Leaders of the MDG Advocacy Group participated in a special event at Davos called, Scaling up Success: Investing in Girl Empowerment for MDG Acceleration. “We have to take stock and make a final push for success. And this demands that we invest in the more than half a billion adolescent girls in developing countries who can help drive progress across the MDG agenda,” the Secretary-General said.
At the Global Forum for Food and Agriculture, the Food and Agriculture Organization of the United Nations (FAO) highlighted the positive role sustainable food systems can play in the fight against hunger. Every day, 840 million people go hungry. "We need to produce nutritious food for all people today while also protecting the capacity of future generations to feed themselves,” said Helena Semedo, FAO Deputy Director-General.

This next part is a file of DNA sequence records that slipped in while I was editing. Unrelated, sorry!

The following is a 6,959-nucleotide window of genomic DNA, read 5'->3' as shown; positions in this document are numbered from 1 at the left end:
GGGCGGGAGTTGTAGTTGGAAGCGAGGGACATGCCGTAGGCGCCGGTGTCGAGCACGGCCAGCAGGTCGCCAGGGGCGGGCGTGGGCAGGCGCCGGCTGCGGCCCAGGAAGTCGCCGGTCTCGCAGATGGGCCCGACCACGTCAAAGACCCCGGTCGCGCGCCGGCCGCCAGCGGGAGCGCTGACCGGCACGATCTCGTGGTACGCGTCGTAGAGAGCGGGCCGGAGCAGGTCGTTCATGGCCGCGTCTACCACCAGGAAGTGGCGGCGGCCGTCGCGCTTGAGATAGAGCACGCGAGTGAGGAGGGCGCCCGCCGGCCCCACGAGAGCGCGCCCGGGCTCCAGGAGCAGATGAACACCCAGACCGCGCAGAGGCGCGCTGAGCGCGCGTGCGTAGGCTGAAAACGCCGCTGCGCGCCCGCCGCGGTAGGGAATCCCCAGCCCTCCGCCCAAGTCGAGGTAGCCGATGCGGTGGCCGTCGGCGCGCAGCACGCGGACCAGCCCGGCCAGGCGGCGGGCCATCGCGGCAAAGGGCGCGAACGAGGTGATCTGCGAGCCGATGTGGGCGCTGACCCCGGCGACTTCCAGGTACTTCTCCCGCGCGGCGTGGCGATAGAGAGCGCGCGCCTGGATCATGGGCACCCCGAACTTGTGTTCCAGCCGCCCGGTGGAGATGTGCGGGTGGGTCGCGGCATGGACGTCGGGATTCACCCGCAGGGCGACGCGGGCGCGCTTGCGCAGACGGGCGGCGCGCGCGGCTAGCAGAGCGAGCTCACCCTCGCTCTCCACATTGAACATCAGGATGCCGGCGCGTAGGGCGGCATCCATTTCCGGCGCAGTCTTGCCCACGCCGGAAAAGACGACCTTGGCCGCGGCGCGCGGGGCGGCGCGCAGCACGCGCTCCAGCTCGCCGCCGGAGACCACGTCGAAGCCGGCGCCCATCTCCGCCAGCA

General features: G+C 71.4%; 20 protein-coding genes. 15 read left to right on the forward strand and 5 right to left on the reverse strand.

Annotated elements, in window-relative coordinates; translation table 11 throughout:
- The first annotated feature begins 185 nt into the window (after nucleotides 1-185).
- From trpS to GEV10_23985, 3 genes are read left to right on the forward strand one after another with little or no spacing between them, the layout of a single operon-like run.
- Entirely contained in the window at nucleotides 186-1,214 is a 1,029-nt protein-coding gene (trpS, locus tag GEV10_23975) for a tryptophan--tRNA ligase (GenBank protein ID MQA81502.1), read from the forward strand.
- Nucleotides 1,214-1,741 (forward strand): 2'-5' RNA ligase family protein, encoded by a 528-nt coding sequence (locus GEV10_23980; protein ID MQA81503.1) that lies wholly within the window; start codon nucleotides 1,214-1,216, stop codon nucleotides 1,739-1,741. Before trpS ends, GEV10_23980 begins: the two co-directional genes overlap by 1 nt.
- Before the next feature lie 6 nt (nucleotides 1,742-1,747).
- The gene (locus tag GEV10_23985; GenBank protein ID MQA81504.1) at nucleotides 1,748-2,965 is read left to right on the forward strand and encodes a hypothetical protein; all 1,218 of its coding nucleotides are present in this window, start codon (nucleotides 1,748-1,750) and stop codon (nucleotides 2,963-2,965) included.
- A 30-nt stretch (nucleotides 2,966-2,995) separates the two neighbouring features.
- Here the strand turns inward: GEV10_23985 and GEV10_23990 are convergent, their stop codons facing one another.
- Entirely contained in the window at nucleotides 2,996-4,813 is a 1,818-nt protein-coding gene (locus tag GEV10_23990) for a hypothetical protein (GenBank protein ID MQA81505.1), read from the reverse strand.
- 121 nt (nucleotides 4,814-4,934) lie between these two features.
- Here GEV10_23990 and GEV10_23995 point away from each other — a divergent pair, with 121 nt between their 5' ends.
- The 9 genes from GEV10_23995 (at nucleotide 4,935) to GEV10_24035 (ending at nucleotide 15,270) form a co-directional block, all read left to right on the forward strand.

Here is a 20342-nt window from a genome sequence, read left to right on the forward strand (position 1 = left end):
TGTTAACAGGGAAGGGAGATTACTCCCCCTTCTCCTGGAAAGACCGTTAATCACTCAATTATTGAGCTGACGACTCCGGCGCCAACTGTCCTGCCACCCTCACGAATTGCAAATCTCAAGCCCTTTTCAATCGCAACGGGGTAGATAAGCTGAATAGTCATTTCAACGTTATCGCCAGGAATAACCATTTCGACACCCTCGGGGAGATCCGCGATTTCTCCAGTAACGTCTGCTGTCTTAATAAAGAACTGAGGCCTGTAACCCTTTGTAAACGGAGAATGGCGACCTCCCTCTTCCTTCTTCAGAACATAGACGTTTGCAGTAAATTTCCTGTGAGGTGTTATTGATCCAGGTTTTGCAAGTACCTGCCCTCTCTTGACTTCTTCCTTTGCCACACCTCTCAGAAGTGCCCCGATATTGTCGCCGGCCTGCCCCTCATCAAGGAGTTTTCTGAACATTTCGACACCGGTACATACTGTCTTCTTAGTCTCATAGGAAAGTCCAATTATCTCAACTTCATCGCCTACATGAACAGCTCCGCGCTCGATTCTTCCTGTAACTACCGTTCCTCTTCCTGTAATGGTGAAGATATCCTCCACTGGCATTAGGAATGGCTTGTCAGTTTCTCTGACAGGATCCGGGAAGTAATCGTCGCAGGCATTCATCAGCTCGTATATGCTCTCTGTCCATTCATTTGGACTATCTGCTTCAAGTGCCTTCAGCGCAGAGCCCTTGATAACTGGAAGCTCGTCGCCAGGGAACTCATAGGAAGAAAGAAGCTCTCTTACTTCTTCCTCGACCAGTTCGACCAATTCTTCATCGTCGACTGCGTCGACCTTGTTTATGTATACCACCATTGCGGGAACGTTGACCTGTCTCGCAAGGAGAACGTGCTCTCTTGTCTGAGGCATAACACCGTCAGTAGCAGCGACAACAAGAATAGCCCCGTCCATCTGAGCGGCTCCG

In a briefing on UN challenges for 2014, the Secretary-General spoke on the MDGs and post-2015, saying, “Political leaders are deeply engaged in the global discussion on development, key constituencies are mobilized and we increasingly know what works. We must seize this momentum.”
UN officials stressed the importance of fulfilling development commitments and accelerating achievement of the MDGs at the annual handover ceremony of the chairmanship of the Group of 77 and China. "As never before, we have the tools to eradicate poverty, improve social and economic well-being and lay the foundations for a sustainable future," the Secretary-General said to Member States.